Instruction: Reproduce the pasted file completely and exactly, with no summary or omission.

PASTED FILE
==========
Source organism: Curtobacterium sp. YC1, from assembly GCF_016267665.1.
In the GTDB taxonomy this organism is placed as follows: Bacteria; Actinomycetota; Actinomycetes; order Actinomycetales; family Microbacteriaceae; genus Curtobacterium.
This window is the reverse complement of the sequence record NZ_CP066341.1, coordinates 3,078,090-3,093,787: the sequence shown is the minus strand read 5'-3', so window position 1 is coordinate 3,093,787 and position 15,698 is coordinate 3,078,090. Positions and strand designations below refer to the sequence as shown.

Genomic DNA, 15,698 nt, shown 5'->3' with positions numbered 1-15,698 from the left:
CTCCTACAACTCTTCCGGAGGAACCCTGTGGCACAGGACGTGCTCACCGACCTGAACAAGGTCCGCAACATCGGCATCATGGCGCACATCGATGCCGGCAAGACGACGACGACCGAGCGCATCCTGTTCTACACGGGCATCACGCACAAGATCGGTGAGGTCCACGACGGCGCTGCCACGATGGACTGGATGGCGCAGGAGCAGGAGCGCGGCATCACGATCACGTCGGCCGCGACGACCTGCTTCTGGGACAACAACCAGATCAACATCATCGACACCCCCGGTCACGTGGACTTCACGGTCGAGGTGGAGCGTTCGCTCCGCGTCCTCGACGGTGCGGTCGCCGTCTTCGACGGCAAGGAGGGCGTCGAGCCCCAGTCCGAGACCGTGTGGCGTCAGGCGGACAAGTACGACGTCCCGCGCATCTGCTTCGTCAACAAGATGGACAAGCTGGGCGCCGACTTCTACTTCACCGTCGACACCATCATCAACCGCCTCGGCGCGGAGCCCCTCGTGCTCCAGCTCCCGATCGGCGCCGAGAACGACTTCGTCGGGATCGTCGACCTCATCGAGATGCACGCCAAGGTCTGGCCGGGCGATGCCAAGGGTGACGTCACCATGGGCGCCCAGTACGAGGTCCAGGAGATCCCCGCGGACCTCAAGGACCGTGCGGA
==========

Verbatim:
Source organism: Curtobacterium sp. YC1, from assembly GCF_016267665.1.
In the GTDB taxonomy this organism is placed as follows: Bacteria; Actinomycetota; Actinomycetes; order Actinomycetales; family Microbacteriaceae; genus Curtobacterium.
This window is the reverse complement of the sequence record NZ_CP066341.1, coordinates 3,078,090-3,093,787: the sequence shown is the minus strand read 5'-3', so window position 1 is coordinate 3,093,787 and position 15,698 is coordinate 3,078,090. Positions and strand designations below refer to the sequence as shown.

Genomic DNA, 15,698 nt, shown 5'->3' with positions numbered 1-15,698 from the left:
CTCCTACAACTCTTCCGGAGGAACCCTGTGGCACAGGACGTGCTCACCGACCTGAACAAGGTCCGCAACATCGGCATCATGGCGCACATCGATGCCGGCAAGACGACGACGACCGAGCGCATCCTGTTCTACACGGGCATCACGCACAAGATCGGTGAGGTCCACGACGGCGCTGCCACGATGGACTGGATGGCGCAGGAGCAGGAGCGCGGCATCACGATCACGTCGGCCGCGACGACCTGCTTCTGGGACAACAACCAGATCAACATCATCGACACCCCCGGTCACGTGGACTTCACGGTCGAGGTGGAGCGTTCGCTCCGCGTCCTCGACGGTGCGGTCGCCGTCTTCGACGGCAAGGAGGGCGTCGAGCCCCAGTCCGAGACCGTGTGGCGTCAGGCGGACAAGTACGACGTCCCGCGCATCTGCTTCGTCAACAAGATGGACAAGCTGGGCGCCGACTTCTACTTCACCGTCGACACCATCATCAACCGCCTCGGCGCGGAGCCCCTCGTGCTCCAGCTCCCGATCGGCGCCGAGAACGACTTCGTCGGGATCGTCGACCTCATCGAGATGCACGCCAAGGTCTGGCCGGGCGATGCCAAGGGTGACGTCACCATGGGCGCCCAGTACGAGGTCCAGGAGATCCCCGCGGACCTCAAGGACCGTGCGGA